To adjust the bobbin for a perfect tension, load the bobbin into the bobbin case and thread it through the guide. Holding only the thread between two or three fingers, let the bobbin case dangle below. This will be slightly difficult, because the bobbin will want to fall out of the case. Don't worry, just don't move it around too much and it will stay in long enough for this test. If the metal bobbin case slowly drops lower, unwinding thread as it goes, the thread is too loose. Tighten the screw on the side of the bobbin case a little (about a quarter turn.)

If the bobbin case seems to be dangling firmly, give the thread a gentle tug, lifting up fairly quickly. If it doesn't release a couple of inches of thread, it's too tight, loosen the screw. You know the tension is perfect when a quick, light tug of the thread releases a couple of inches of thread.

Posted on Aug 16, 2008

  • 8 Answers

SOURCE: Top thread keeps breaking on my Janome 1600P.

I had a similar problem and then realized that the thread on the top had a **** on the spool it was catching on.

Posted on Sep 24, 2009

  • 1 Answer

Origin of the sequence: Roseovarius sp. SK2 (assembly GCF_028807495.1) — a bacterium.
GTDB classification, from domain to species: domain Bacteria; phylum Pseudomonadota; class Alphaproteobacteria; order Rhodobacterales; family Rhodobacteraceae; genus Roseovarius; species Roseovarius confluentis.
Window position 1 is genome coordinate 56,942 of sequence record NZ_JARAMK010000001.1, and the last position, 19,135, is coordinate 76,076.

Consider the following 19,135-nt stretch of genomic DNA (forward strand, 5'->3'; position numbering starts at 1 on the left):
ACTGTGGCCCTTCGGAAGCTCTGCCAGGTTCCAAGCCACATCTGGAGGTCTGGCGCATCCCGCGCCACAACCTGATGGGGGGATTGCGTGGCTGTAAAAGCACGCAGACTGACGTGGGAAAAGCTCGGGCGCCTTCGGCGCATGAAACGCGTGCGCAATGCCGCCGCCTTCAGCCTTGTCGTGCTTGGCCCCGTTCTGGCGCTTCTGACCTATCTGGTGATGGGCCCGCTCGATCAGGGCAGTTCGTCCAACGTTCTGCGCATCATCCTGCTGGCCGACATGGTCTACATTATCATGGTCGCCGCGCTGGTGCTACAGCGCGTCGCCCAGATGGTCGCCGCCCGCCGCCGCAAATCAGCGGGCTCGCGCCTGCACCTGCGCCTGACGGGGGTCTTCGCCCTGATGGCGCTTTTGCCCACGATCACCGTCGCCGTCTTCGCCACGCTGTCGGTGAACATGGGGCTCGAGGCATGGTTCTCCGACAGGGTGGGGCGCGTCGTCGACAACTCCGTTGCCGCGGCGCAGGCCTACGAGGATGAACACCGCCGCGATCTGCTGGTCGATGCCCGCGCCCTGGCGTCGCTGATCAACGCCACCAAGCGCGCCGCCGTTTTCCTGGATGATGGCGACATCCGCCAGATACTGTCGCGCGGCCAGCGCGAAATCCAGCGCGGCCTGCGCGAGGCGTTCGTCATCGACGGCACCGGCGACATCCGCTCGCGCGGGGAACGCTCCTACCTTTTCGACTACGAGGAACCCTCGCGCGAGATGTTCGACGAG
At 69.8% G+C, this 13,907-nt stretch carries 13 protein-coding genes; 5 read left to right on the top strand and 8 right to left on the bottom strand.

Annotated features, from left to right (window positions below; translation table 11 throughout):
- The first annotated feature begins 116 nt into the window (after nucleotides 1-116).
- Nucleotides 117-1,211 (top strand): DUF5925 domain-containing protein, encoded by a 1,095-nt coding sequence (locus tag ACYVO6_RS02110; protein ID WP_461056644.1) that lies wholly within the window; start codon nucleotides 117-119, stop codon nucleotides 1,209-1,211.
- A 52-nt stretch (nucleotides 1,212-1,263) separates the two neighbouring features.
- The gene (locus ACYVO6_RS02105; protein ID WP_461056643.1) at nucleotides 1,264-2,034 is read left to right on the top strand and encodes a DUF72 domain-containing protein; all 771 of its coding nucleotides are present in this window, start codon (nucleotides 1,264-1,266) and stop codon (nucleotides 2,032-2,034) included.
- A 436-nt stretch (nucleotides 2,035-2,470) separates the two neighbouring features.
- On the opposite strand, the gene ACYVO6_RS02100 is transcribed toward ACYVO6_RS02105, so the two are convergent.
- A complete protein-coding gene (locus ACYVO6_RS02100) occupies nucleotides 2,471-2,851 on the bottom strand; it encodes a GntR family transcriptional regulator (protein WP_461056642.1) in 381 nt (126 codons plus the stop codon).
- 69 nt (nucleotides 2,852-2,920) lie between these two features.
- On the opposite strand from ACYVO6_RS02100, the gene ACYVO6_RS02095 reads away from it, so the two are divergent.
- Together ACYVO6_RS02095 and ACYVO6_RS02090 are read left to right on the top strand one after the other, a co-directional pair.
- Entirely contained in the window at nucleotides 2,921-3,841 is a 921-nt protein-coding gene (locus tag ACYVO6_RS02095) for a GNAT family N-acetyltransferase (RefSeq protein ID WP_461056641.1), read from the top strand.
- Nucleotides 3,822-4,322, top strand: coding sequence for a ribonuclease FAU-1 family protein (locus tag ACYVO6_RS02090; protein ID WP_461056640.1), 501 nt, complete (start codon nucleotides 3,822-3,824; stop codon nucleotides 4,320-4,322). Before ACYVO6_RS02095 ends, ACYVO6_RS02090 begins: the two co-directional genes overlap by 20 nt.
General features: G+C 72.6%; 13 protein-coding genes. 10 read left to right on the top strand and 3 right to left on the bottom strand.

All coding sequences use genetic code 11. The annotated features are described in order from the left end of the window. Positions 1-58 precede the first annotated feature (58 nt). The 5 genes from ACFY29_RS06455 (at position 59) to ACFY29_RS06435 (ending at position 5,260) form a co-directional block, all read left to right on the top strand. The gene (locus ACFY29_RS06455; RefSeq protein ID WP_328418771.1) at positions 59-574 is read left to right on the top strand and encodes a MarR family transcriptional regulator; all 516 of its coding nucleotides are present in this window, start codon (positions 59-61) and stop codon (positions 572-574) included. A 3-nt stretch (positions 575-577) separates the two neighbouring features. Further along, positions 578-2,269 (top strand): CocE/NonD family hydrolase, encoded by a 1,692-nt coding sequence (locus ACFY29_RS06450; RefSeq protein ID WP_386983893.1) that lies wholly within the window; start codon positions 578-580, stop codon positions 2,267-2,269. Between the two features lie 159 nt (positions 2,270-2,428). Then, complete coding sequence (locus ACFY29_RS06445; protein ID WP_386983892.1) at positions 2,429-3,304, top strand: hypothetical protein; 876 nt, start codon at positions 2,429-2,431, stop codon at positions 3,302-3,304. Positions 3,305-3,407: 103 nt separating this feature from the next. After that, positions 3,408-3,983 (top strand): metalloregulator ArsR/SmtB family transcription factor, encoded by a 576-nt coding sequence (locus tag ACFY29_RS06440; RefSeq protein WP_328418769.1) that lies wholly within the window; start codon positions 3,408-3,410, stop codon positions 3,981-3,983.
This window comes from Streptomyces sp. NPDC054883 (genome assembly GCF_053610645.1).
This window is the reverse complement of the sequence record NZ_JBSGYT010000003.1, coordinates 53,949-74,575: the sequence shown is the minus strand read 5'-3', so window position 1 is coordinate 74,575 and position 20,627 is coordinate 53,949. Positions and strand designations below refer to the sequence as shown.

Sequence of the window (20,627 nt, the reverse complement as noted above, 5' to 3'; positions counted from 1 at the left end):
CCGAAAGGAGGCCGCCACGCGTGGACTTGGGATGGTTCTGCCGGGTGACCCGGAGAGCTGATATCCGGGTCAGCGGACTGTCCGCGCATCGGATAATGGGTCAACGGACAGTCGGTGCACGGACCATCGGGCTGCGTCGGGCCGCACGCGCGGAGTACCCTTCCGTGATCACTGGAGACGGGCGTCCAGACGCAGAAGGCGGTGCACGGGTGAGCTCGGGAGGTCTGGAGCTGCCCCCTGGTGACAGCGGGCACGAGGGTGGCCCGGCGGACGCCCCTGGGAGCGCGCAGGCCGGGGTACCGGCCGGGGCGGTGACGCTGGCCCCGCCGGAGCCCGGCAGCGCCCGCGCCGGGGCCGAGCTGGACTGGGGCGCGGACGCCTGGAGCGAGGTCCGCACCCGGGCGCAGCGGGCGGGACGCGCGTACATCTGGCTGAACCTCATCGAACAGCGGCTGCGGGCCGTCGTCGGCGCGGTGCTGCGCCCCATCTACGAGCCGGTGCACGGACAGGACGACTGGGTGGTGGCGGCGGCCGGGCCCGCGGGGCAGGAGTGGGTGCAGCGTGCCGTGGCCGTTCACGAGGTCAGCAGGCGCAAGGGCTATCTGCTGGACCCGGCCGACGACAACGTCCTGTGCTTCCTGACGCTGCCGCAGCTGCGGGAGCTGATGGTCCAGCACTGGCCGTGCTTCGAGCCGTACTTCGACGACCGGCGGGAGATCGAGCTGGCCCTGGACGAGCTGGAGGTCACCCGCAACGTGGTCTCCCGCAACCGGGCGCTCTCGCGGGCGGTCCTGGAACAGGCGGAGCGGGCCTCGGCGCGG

SOURCE: How to thread sewing machine Janome model 372

how to thread a janome model 372

Posted on Dec 27, 2009

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2 Answers

My thread keeps breaking after I sew just a little bit. I have changed thread, check it is put on correc. Please advise. Not sure if I have the top tension correct.


1. While threading put the foot up.
2. Give gentle tugs along the way. It should be without feeling any hangups.
3. Wherever the hangup is you must correct. Usually at the tension disc.
4 Sometimes the tension disc is tightening more than the indicator says. It should be about four. You can lower this tension setting until the stitch looks good.
5. You may have to take the tension assembly off and clean it thoroughly and sand any rusted spots.

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try a new needle

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That bird's nest of a jam is very frustrating! Here are a few checks to make.
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2. Ensure that the upper thread is firmly settled between the tension discs and in the take-up lever.
3. Double check that he needle is inserted correctly.
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Also some industrial sewing thread is waxed and that wax can cause you issues in between the tension discs. Raise the presser foot and take a piece of sturdy material like canvas or denim and "floss" between those discs. It will help remove wax build up that could be keeping your tension discs from working properly.